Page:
The laser flare is different than a laser pointer and is used by several organizations, including the military, as a means of signaling aircraft. The following comes from Greatland Laser's website FAQ section.
6. Won't they stun the pilot/captain whose attention I'm trying to get?
No. When the fan of light crosses your target's vision it will appear as a brilliant flash in the distance and will in no way impair their night vision.
Comparison of cockpit illumination power densities of Rescue Laser Flare®
emergency signaling device vs. typical laser pointer
Let’s compare the amount of laser light power which illuminates an aircraft cockpit from the Rescue Laser to that of a typical laser pointer, at a common signaling distance of 1.5 miles. The laser power level illuminating the cockpit and hitting the pilot’s eye from the Rescue Laser is about one trillionth of a watt. This power level is very low because the Rescue Laser begins with a very small amount of laser light and then creates a very long 2 dimensional fan (line) of light further reducing the power density of the light. This level can be easily detected, but will not obscure pilot vision in any way.
However, because the light from the laser pointer remains in a relatively small one-dimensional pencil thin beam, the laser beam spot size at the aircraft is about 240CM (8 ft) in diameter. Because all of this light is concentrated in a relatively small spot, rather than spread out in a long line like the Rescue Laser, the power density impinging on the pilot’s eye is about 1,000 times greater from the laser pointer, at this distance.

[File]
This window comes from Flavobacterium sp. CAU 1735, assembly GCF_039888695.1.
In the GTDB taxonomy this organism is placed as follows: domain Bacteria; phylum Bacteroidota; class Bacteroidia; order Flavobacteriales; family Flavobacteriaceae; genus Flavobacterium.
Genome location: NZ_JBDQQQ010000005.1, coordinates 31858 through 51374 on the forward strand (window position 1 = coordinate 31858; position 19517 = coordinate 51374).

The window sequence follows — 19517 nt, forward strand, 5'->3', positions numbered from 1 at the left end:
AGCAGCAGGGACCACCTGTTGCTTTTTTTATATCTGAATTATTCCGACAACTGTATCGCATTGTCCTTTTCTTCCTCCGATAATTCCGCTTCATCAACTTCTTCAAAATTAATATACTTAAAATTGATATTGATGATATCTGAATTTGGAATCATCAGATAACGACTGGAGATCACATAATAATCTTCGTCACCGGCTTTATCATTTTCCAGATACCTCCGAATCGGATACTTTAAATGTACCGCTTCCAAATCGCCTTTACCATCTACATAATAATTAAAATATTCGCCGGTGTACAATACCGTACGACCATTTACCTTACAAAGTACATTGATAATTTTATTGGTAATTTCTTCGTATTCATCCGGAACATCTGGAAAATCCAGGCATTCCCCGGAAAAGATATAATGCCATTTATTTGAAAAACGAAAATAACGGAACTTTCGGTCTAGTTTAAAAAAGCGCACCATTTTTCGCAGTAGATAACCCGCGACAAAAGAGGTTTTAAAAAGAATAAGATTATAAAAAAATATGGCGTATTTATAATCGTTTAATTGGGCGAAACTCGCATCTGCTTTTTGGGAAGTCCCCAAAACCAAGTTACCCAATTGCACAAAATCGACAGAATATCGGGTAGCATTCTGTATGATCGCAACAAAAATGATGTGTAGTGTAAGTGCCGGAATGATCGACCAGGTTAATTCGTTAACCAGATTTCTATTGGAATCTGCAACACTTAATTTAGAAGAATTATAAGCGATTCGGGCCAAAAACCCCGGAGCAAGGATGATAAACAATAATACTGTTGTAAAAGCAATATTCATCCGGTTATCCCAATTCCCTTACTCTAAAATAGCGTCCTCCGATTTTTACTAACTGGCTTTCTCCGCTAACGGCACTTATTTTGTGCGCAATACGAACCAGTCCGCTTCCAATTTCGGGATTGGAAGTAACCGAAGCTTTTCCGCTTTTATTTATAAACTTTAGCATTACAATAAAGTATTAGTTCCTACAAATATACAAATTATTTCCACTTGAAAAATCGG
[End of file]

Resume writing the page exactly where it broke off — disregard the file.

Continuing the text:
Therefore, although the signaling capability of the Rescue Laser emergency rescue and signaling device remains effective for signaling SAR aircraft, the power levels (brightness) of the Rescue Laser is reduced by one thousand times, this is a level where visual flight acuity is not affected.
It should be noted that even the laser pointer’s output although bright, is still about ten thousand times lower than the power level where eye injury can occur, at this distance.
A bit more from the military side Not part of the FAQ
The US Navy reported in a 2003 Aviation Survival Gear Field Test that "this signal laser is perhaps one of the best night signals invented." The Rescue Laser Light has been a popular addition to survival kits used by U.S. Army and Air Force personnel deployed in Iraq and Afghanistan.
The Joint Personnel Recovery Agency (JPRA) successfully tested Greatland Laser’s signaling devices in 2006. Results from a test of the Green Rescue Laser Flare® with the 12th Aviation Battalion at Fort A.P. Hill, Virginia found "an individual on the ground was able to successfully signal an aircraft flying at 2,000 feet out of five nautical miles during daylight to dusk condition." During Desert Rescue, the Green Rescue Laser Flare® was used to signal the rescue helicopter flying at approximately 50 – 200 feet out at two nautical miles in midday and full sun. The aircrew stated they were able to quickly pick up the bright flashes from the laser and vector in on the survivor.
I read the post wrong I thought he meant using a laser pointer to signal boats not a laser flare.